When I was about eight years old, I went to New York City. I’ll pause to let you take that in. NEW YORK.
We rode the ferry from New Jersey, passed the Statue of Liberty. We went to the top of the Empire State Building. We walked down Broadway, through Times Square. We took pictures with the lions in front of the NY Public Library. We drove past The Dakota and my dad took a moment of silence. I learned that there was a McDonald’s with a piano player (or maybe my grandfather lied?). I wore a white, flowered romper and hot pink Keds. This was everything I ever wanted. I loved it. The lights, the sights, the excitement. I went home and declared, “I’m going to live in a loft in Manhattan and be a Broadway star!”
So young. So naive.
My parents, ever the supportive and indulgent type, told me, and I quote, “Well, you’d better learn to wait tables.”
Instead of taking acting, voice, or dance classes, I literally practiced waiting tables. I would go into the living room with a notebook, take my parents order, pile a make-shift tray with various nick-knacks from my bedroom and return to the living room, serving filet of unicorn nightlight and mashed musical unicorn and unicorn jewelry box cordon bleu. (I collected unicorn things.) I was VERY good. I was ready to be a Broadway star.
Now it is twenty-four years later and not only am I not a Broadway star, I still have never been a waitress. Just another of my unrealized dreams. To be fair, I would have been a terrible real waitress. I guess you could say that I’m not good with…people.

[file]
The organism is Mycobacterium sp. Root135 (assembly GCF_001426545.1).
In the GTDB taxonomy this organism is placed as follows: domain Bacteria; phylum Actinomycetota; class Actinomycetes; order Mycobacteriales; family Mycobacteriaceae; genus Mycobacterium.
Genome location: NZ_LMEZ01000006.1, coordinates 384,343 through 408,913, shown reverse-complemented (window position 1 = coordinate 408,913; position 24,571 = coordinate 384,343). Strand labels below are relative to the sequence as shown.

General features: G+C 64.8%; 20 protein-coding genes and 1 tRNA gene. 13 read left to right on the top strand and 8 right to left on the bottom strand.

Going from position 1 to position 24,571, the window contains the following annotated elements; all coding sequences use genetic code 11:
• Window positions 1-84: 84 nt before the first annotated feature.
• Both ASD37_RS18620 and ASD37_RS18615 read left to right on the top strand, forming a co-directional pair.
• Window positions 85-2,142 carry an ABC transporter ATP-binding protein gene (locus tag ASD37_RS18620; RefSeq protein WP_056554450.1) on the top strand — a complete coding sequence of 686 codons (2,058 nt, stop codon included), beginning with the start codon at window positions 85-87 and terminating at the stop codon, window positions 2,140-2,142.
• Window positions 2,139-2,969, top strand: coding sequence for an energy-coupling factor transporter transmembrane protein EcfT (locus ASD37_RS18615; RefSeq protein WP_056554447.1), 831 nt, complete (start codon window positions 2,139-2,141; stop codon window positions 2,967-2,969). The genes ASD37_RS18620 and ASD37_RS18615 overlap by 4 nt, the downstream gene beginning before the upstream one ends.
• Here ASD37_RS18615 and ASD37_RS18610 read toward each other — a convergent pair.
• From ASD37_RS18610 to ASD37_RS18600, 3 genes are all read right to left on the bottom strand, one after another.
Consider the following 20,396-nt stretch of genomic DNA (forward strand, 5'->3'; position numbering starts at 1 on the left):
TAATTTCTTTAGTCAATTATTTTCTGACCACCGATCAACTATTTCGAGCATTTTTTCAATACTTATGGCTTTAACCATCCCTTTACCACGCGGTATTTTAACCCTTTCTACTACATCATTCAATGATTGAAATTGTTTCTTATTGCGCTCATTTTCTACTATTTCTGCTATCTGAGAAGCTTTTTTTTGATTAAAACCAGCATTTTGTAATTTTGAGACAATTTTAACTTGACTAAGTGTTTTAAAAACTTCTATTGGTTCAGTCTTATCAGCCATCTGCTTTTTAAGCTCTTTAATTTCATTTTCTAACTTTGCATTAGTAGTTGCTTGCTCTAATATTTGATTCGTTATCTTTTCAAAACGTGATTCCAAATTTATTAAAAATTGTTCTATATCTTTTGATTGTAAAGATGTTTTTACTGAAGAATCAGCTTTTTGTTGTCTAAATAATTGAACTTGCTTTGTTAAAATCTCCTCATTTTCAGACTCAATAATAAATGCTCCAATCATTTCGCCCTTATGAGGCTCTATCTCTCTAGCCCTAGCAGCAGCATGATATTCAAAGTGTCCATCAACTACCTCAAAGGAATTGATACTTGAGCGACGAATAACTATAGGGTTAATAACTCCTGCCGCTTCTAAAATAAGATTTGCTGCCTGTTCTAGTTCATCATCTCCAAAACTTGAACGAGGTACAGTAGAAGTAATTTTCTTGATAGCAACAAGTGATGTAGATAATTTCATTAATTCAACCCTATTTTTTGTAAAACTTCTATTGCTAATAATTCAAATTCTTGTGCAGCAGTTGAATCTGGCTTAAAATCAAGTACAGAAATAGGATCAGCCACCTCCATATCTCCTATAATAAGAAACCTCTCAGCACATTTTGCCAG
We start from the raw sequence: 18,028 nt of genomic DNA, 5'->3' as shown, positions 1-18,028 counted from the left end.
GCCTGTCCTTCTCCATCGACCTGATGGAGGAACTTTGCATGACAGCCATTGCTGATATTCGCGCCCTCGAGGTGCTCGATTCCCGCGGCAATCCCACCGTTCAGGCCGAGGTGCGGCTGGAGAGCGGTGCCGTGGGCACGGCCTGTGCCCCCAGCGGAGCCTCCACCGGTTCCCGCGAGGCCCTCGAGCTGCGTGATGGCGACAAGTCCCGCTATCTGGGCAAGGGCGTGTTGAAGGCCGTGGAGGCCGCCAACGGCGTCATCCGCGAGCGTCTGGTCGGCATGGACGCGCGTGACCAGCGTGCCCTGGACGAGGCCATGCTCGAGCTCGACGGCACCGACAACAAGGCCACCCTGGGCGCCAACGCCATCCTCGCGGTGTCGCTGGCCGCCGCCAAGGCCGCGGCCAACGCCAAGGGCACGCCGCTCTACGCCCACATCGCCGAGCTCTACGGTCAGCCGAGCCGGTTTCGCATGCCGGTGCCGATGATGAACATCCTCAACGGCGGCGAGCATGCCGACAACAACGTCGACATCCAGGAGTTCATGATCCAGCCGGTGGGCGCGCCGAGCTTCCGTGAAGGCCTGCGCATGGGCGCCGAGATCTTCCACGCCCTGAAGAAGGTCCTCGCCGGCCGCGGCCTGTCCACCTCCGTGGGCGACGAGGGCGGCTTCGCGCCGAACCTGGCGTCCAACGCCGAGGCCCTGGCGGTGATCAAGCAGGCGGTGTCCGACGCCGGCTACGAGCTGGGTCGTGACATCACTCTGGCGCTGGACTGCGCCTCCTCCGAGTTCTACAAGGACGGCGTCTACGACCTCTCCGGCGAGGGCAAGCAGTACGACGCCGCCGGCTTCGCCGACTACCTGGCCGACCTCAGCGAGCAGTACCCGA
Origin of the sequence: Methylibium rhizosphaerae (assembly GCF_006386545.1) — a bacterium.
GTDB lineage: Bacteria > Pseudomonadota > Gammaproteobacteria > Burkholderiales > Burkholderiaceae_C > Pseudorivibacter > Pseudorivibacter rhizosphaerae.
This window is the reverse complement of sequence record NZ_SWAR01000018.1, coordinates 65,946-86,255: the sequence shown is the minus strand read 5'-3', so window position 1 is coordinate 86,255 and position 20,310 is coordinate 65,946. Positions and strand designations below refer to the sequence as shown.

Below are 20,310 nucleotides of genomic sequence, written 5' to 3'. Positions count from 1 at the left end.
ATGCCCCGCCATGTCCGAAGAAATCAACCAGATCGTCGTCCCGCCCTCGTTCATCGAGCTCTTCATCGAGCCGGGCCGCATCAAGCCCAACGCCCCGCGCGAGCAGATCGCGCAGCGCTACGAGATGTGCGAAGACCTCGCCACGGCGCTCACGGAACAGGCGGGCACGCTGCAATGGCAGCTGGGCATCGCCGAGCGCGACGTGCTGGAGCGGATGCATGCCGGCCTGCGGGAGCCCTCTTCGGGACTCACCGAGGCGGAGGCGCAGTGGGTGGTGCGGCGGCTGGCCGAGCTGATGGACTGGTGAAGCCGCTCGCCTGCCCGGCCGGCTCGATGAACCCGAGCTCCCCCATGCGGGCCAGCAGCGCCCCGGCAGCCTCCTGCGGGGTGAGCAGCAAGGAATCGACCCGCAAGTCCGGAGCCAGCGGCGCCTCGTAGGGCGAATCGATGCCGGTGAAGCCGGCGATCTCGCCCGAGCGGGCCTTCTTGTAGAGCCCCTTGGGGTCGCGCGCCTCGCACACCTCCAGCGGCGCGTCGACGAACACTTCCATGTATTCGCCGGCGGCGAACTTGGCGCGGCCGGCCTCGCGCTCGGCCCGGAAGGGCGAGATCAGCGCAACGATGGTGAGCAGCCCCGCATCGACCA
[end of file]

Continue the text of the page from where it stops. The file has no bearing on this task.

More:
As for the Broadway dream, my parents wouldn’t sign me up for any dance classes because they said I’d just quit. Which is fair. I did quit almost everything I tried. There was that time I was a Brownie for less than a year, that time I played basketball for two days, that time I went out for cross-country and ran home (there is a theme there as well – I am not here for sports). I did take voice lessons though, but eventually quit those because: 1. I was not great (I’d even go so far to say I was not good) and 2. when I learned to project the sound of my own voice scared me and I freaked out. What WAS that? Who makes noises that loud? I come from a family where our main volume of communication is barely above a whisper. I was not cut out for a life on the stage, shouting and strutting across floorboards. So while I spend a lot of time blaming my parents for my current misfortunes, I realize that, as the old saying goes, they knew best.
I still have big dreams, but over the years they have shifted out of the spotlight and into the wings. I want to be HEARD, but not seen. I want to WRITE, but not perform. I want to COOK, but not serve.
(Just kidding on the last one. I want to do neither of those things, they are both the worst.)
I guess the point is that I’m sick of having unrealized dreams because I didn’t know what my dreams WERE. But now I do and now I’m going to make them happen…?
I’m so bad at ending things. Go goals!